Heavy-duty freight trucks are considered to be one of transportation's hardest-to-decarbonize segments. But the falling prices of batteries, on top of their increasing range and an expanding fast-charging network, could change that.
The study shows that the total cost of electric freight trucks could be as much as 50 percent cheaper than diesel trucks by 2030.
According to the report, the push to electrify heavy-duty freight trucks can capitalize on fast-falling battery pack prices. These have fallen by more than 88 percent over the past decade and are expected to continue falling.
This trend is the primary reason that battery electric vehicles have the edge over the other leading zero-emissions option – hydrogen fuel cell trucks. The latter lacks the extensive hydrogen refueling infrastructure needed by the vehicles, on top of other challenges. (Related: Are hydrogen-powered freight trucks ready to roll out?)
While neither option is widely available today, truck manufacturers such as Volvo, Scania and Kenworth, as well as electric vehicle leader Tesla, are all launching electric freight truck models.
"This exciting new potential for heavy-duty truck electrification offers significant economic and environmental benefits, and is emerging much faster than commonly believed," says Dr. Amol Phadke of Lawrence Berkeley National Laboratory. "The observed decline in battery costs has been more dramatic than what was forecast just a couple [of] years ago."
Battery pack prices currently stand at $135 per kilowatt-hour (kWh) internationally. At that price, an electric Class 8 truck – the heaviest long-haul truck with a gross vehicle weight of more than 33,000 pounds – traveling an average of 300 miles a day would cost 13 percent less to own and operate per mile than its diesel-powered equivalent.
In addition, the electric truck, with a range of 375 miles, would pay for itself in less than three years, saving its owner about $200,000 over its lifetime. When applied to a large trucking fleet, these cost savings can quickly add up into the millions. In turn, these could add up to billions of savings when multiplied over the estimated two million tractor trailers currently on U.S. roads.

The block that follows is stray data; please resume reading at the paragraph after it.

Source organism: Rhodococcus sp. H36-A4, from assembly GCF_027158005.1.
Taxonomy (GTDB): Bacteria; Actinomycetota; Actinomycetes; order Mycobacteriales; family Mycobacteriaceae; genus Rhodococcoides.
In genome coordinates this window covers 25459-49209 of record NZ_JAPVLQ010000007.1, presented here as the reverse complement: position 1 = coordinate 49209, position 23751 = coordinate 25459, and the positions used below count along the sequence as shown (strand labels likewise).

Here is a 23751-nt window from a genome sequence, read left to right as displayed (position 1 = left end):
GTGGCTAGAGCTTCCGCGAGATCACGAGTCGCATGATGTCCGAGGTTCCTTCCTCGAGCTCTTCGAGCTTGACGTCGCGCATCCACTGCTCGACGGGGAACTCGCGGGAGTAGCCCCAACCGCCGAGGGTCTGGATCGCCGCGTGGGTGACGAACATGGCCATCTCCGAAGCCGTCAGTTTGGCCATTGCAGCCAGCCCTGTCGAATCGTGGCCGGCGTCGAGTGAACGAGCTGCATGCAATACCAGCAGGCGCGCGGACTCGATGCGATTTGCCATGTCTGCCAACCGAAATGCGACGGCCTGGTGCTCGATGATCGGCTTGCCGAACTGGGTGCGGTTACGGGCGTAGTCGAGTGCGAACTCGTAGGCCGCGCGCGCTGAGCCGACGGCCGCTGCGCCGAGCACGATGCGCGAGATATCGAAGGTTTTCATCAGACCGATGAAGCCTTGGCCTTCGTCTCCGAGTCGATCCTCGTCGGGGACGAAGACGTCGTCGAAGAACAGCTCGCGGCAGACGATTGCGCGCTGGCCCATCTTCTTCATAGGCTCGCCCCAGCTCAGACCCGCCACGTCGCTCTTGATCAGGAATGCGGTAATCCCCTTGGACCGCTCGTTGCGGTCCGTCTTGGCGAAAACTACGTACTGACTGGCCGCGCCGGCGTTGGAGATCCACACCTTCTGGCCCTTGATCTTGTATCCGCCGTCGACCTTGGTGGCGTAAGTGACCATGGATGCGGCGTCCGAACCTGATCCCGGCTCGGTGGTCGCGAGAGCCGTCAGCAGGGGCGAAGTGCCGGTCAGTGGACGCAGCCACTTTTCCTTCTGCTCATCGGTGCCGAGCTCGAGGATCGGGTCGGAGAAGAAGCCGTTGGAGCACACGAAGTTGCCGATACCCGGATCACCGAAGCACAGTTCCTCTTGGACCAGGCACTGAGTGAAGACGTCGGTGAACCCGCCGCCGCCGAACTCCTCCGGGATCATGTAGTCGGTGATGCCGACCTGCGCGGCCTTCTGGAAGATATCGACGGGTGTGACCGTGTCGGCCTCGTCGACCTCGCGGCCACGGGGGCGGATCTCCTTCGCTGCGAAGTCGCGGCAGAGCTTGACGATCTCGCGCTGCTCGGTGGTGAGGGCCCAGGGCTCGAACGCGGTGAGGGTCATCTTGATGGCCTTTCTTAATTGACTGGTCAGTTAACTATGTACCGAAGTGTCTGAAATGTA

The only place where diesel trucks still beat out electric is in upfront cost. Currently, a 375-mile range truck with the current battery price tag of $135/kWh costs 75 percent more than a diesel counterpart. But this is expected to change as batteries continue to get cheaper.
In addition to their costs, the range of batteries was one of the initial roadblocks to the adoption of heavy-duty electric freight trucks.
But range anxiety has become less of an issue thanks to long-distance freight schedules combined with today's advances in battery technology. As battery costs have fallen, so too has their density risen. This means that electric trucks with a range of up to 375 miles (or 300 miles with an 80 percent full battery) may not need to reduce the amount of cargo they haul (having an electric power train weight substantially less than a diesel one).
Further reductions in freight truck's weight and improving aerodynamics should enable even greater ranges. For example, Tesla's upcoming Semi Class 8 electric truck is expected to have a range of over 600 miles.
This is more than the distance currently allowed by the law. Federal rules prohibit truck drivers from driving more than eight hours without a 30-minute break. This translates to a distance of about 450 miles, which means that a 500-mile range truck might be sufficient for commercial trucking.
Meanwhile, further research from Oak Ridge National Laboratory shows that the average distance to a 30-minute break that can be used to add significant range with fast charging is 190 miles for long-haul trucks and 150 miles for regional-haul trucks. These account for 70 percent of the fuel consumed in trucking.
All this means that most electric trucks will have sufficient range for most trips in the near future, provided that charging infrastructure exists.
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